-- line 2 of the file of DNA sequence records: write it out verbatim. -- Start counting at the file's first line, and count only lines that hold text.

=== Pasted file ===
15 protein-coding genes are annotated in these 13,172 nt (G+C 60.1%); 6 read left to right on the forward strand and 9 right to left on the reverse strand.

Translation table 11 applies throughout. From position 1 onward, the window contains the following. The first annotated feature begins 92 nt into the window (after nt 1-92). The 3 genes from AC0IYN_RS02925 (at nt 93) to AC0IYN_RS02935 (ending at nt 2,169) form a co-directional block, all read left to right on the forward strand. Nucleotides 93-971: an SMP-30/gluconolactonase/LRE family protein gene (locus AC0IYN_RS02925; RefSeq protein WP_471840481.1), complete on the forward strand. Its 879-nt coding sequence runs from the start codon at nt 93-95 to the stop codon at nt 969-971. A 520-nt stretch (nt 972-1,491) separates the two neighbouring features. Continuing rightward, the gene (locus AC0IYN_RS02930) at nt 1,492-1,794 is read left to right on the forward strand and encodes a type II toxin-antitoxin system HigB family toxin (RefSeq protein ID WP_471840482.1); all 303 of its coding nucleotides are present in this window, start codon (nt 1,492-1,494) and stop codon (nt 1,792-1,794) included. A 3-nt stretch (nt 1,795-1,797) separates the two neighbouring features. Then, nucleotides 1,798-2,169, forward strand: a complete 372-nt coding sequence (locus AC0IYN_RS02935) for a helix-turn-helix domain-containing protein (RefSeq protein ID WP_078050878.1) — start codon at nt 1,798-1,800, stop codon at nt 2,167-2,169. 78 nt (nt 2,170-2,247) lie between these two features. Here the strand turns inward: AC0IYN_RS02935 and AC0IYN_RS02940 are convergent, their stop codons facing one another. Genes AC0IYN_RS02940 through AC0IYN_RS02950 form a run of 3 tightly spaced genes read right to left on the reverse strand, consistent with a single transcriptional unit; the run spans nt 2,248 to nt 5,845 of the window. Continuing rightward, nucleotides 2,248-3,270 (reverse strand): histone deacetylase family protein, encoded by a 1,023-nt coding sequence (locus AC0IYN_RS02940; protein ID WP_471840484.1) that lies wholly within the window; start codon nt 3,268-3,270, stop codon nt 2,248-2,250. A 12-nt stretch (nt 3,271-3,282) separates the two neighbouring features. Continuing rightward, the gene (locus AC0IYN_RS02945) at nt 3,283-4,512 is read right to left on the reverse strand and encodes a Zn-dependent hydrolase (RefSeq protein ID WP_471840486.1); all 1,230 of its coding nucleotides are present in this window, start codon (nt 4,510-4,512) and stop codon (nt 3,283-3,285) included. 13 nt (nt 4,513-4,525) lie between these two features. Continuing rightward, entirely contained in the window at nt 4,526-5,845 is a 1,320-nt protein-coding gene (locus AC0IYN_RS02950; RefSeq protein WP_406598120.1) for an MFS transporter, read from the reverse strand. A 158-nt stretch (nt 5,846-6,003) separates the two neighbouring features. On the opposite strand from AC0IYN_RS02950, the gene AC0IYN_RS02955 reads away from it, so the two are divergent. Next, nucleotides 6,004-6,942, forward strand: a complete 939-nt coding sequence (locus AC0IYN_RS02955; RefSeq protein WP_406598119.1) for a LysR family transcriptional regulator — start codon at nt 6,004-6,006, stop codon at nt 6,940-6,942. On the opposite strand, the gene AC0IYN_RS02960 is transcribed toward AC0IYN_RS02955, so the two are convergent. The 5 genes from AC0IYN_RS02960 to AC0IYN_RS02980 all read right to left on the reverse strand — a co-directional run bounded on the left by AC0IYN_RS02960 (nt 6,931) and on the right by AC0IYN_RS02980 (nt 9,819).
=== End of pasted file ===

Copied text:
Translation table 11 applies throughout. From position 1 onward, the window contains the following. The first annotated feature begins 92 nt into the window (after nt 1-92). The 3 genes from AC0IYN_RS02925 (at nt 93) to AC0IYN_RS02935 (ending at nt 2,169) form a co-directional block, all read left to right on the forward strand. Nucleotides 93-971: an SMP-30/gluconolactonase/LRE family protein gene (locus AC0IYN_RS02925; RefSeq protein WP_471840481.1), complete on the forward strand. Its 879-nt coding sequence runs from the start codon at nt 93-95 to the stop codon at nt 969-971. A 520-nt stretch (nt 972-1,491) separates the two neighbouring features. Continuing rightward, the gene (locus AC0IYN_RS02930) at nt 1,492-1,794 is read left to right on the forward strand and encodes a type II toxin-antitoxin system HigB family toxin (RefSeq protein ID WP_471840482.1); all 303 of its coding nucleotides are present in this window, start codon (nt 1,492-1,494) and stop codon (nt 1,792-1,794) included. A 3-nt stretch (nt 1,795-1,797) separates the two neighbouring features. Then, nucleotides 1,798-2,169, forward strand: a complete 372-nt coding sequence (locus AC0IYN_RS02935) for a helix-turn-helix domain-containing protein (RefSeq protein ID WP_078050878.1) — start codon at nt 1,798-1,800, stop codon at nt 2,167-2,169. 78 nt (nt 2,170-2,247) lie between these two features. Here the strand turns inward: AC0IYN_RS02935 and AC0IYN_RS02940 are convergent, their stop codons facing one another. Genes AC0IYN_RS02940 through AC0IYN_RS02950 form a run of 3 tightly spaced genes read right to left on the reverse strand, consistent with a single transcriptional unit; the run spans nt 2,248 to nt 5,845 of the window. Continuing rightward, nucleotides 2,248-3,270 (reverse strand): histone deacetylase family protein, encoded by a 1,023-nt coding sequence (locus AC0IYN_RS02940; protein ID WP_471840484.1) that lies wholly within the window; start codon nt 3,268-3,270, stop codon nt 2,248-2,250. A 12-nt stretch (nt 3,271-3,282) separates the two neighbouring features. Continuing rightward, the gene (locus AC0IYN_RS02945) at nt 3,283-4,512 is read right to left on the reverse strand and encodes a Zn-dependent hydrolase (RefSeq protein ID WP_471840486.1); all 1,230 of its coding nucleotides are present in this window, start codon (nt 4,510-4,512) and stop codon (nt 3,283-3,285) included. 13 nt (nt 4,513-4,525) lie between these two features. Continuing rightward, entirely contained in the window at nt 4,526-5,845 is a 1,320-nt protein-coding gene (locus AC0IYN_RS02950; RefSeq protein WP_406598120.1) for an MFS transporter, read from the reverse strand. A 158-nt stretch (nt 5,846-6,003) separates the two neighbouring features. On the opposite strand from AC0IYN_RS02950, the gene AC0IYN_RS02955 reads away from it, so the two are divergent. Next, nucleotides 6,004-6,942, forward strand: a complete 939-nt coding sequence (locus AC0IYN_RS02955; RefSeq protein WP_406598119.1) for a LysR family transcriptional regulator — start codon at nt 6,004-6,006, stop codon at nt 6,940-6,942. On the opposite strand, the gene AC0IYN_RS02960 is transcribed toward AC0IYN_RS02955, so the two are convergent. The 5 genes from AC0IYN_RS02960 to AC0IYN_RS02980 all read right to left on the reverse strand — a co-directional run bounded on the left by AC0IYN_RS02960 (nt 6,931) and on the right by AC0IYN_RS02980 (nt 9,819).